Teenagers have a very high rate of causing fatal car accidents. It is the highest rate out of any age group. This doesn’t mean the highest total, but simply that the number of fatal accidents compared to the number of miles that teenagers drive is disproportionately high.
In the summer, experts note that the number of fatal accidents teens are involved in tends to go up. Some officials even go so far as calling the stretch between Labor Day and Memorial Day the 100 deadliest days of summer. Why does this happen?
The school break
The general reason that this occurs is that teenage drivers are on a break from school. Because they already have high fatal accident rates, giving them more opportunities to drive is going to lead to more car accidents in total.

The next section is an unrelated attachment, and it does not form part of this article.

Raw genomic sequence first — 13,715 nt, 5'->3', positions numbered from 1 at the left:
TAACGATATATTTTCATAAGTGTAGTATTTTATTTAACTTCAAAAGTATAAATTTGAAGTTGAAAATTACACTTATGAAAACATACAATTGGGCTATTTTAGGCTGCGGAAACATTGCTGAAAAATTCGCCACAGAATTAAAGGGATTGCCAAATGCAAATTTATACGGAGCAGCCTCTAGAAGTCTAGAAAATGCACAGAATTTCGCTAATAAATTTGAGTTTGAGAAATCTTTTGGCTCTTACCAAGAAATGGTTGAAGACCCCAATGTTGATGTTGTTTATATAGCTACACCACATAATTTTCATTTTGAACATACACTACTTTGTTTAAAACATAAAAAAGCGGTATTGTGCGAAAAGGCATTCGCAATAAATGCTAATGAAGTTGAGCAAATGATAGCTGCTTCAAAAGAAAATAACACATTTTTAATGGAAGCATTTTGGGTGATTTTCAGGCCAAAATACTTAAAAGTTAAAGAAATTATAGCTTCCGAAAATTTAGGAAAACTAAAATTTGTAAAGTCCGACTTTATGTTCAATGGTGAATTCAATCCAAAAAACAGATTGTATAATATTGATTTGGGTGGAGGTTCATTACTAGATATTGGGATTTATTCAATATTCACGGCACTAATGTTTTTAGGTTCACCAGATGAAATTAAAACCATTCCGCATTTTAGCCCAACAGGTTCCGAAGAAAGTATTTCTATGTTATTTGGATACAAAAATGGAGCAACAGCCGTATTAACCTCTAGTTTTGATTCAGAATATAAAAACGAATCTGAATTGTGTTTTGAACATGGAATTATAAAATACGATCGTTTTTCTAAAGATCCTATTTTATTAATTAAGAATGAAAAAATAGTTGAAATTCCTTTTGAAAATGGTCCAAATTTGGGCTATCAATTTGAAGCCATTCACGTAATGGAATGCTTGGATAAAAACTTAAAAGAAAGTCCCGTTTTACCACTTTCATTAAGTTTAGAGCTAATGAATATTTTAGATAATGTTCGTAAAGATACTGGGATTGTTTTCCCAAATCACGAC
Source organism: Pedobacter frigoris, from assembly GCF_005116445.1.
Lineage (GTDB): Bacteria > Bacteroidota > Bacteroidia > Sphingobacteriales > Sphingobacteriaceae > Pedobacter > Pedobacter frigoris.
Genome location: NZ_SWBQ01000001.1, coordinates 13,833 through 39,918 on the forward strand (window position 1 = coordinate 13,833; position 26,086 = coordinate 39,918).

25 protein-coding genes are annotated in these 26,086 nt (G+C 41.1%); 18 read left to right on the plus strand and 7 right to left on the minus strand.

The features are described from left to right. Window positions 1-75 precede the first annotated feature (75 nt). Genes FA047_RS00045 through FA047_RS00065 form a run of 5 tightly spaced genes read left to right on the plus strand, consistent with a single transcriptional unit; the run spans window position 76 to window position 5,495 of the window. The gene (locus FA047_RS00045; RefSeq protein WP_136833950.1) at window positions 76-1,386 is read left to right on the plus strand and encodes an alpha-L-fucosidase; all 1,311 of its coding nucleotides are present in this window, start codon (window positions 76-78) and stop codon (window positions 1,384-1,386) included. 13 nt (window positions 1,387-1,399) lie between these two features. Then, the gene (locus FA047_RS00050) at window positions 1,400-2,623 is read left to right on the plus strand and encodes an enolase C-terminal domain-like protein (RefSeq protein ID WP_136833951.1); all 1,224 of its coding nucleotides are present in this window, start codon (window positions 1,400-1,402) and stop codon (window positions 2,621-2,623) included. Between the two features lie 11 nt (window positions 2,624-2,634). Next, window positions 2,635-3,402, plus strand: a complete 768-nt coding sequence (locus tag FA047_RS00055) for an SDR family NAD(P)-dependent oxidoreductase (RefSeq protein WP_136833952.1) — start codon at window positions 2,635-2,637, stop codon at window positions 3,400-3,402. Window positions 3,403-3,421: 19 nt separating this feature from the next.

In this sense, being in class through the fall, winter and spring is actually keeping teens safe. The break for summer gives them free time to work or spend with their friends, and that leads to an increase in driving – and a corresponding increase in fatal accidents.
Naturally, there are also some aggravating factors that may play a role. For instance, teenagers often have parties and social gatherings in the summer, which may lead to underage drinking. That could, in turn, lead to a rise in car accidents.
What should you do next?
Regardless of why the accident happens, if you lose a loved one in a car crash caused by another driver’s negligence, be sure you know how to seek financial compensation. This may help to cover things like medical bills, funeral costs, lost wages, lost earning potential and much more.